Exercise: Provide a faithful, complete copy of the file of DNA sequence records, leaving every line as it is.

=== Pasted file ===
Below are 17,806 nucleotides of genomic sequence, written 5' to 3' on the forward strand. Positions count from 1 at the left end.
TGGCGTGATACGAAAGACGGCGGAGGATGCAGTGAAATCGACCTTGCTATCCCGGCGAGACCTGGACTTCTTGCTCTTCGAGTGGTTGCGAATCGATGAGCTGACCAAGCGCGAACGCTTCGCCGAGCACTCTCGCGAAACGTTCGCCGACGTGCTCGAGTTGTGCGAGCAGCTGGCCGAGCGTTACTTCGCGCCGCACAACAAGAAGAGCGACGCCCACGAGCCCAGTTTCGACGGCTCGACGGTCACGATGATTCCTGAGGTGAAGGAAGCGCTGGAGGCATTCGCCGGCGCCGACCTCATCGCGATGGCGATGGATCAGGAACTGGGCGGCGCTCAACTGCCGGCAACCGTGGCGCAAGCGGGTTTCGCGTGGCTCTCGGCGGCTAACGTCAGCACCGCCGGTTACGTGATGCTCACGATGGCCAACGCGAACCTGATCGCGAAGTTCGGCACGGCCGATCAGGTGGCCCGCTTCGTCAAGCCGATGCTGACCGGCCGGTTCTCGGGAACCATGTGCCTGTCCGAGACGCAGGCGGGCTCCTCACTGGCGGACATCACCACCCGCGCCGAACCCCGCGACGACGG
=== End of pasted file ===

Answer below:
Below are 17,806 nucleotides of genomic sequence, written 5' to 3' on the forward strand. Positions count from 1 at the left end.
TGGCGTGATACGAAAGACGGCGGAGGATGCAGTGAAATCGACCTTGCTATCCCGGCGAGACCTGGACTTCTTGCTCTTCGAGTGGTTGCGAATCGATGAGCTGACCAAGCGCGAACGCTTCGCCGAGCACTCTCGCGAAACGTTCGCCGACGTGCTCGAGTTGTGCGAGCAGCTGGCCGAGCGTTACTTCGCGCCGCACAACAAGAAGAGCGACGCCCACGAGCCCAGTTTCGACGGCTCGACGGTCACGATGATTCCTGAGGTGAAGGAAGCGCTGGAGGCATTCGCCGGCGCCGACCTCATCGCGATGGCGATGGATCAGGAACTGGGCGGCGCTCAACTGCCGGCAACCGTGGCGCAAGCGGGTTTCGCGTGGCTCTCGGCGGCTAACGTCAGCACCGCCGGTTACGTGATGCTCACGATGGCCAACGCGAACCTGATCGCGAAGTTCGGCACGGCCGATCAGGTGGCCCGCTTCGTCAAGCCGATGCTGACCGGCCGGTTCTCGGGAACCATGTGCCTGTCCGAGACGCAGGCGGGCTCCTCACTGGCGGACATCACCACCCGCGCCGAACCCCGCGACGACGG